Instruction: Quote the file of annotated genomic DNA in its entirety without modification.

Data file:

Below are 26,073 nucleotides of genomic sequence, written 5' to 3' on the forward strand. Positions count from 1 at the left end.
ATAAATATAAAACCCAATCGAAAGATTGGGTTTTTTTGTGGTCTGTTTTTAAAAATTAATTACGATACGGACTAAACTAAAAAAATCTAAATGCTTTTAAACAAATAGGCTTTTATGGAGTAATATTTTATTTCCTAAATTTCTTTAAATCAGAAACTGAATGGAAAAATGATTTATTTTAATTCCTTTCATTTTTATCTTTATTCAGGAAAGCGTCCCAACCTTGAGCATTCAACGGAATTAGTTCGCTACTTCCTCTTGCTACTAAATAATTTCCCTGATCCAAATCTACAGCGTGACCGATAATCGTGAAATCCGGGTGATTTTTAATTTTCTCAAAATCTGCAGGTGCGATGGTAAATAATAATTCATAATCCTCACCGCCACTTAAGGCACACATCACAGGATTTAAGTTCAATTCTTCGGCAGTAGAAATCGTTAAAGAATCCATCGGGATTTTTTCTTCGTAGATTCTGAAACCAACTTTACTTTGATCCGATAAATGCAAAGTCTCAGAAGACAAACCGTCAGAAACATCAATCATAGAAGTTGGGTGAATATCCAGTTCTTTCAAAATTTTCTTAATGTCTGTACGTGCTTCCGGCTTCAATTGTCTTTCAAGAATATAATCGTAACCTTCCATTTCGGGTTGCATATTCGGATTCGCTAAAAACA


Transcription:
Below are 26,073 nucleotides of genomic sequence, written 5' to 3' on the forward strand. Positions count from 1 at the left end.
ATAAATATAAAACCCAATCGAAAGATTGGGTTTTTTTGTGGTCTGTTTTTAAAAATTAATTACGATACGGACTAAACTAAAAAAATCTAAATGCTTTTAAACAAATAGGCTTTTATGGAGTAATATTTTATTTCCTAAATTTCTTTAAATCAGAAACTGAATGGAAAAATGATTTATTTTAATTCCTTTCATTTTTATCTTTATTCAGGAAAGCGTCCCAACCTTGAGCATTCAACGGAATTAGTTCGCTACTTCCTCTTGCTACTAAATAATTTCCCTGATCCAAATCTACAGCGTGACCGATAATCGTGAAATCCGGGTGATTTTTAATTTTCTCAAAATCTGCAGGTGCGATGGTAAATAATAATTCATAATCCTCACCGCCACTTAAGGCACACATCACAGGATTTAAGTTCAATTCTTCGGCAGTAGAAATCGTTAAAGAATCCATCGGGATTTTTTCTTCGTAGATTCTGAAACCAACTTTACTTTGATCCGATAAATGCAAAGTCTCAGAAGACAAACCGTCAGAAACATCAATCATAGAAGTTGGGTGAATATCCAGTTCTTTCAAAATTTTCTTAATGTCTGTACGTGCTTCCGGCTTCAATTGTCTTTCAAGAATATAATCGTAACCTTCCATTTCGGGTTGCATATTCGGATTCGCTAAAAACA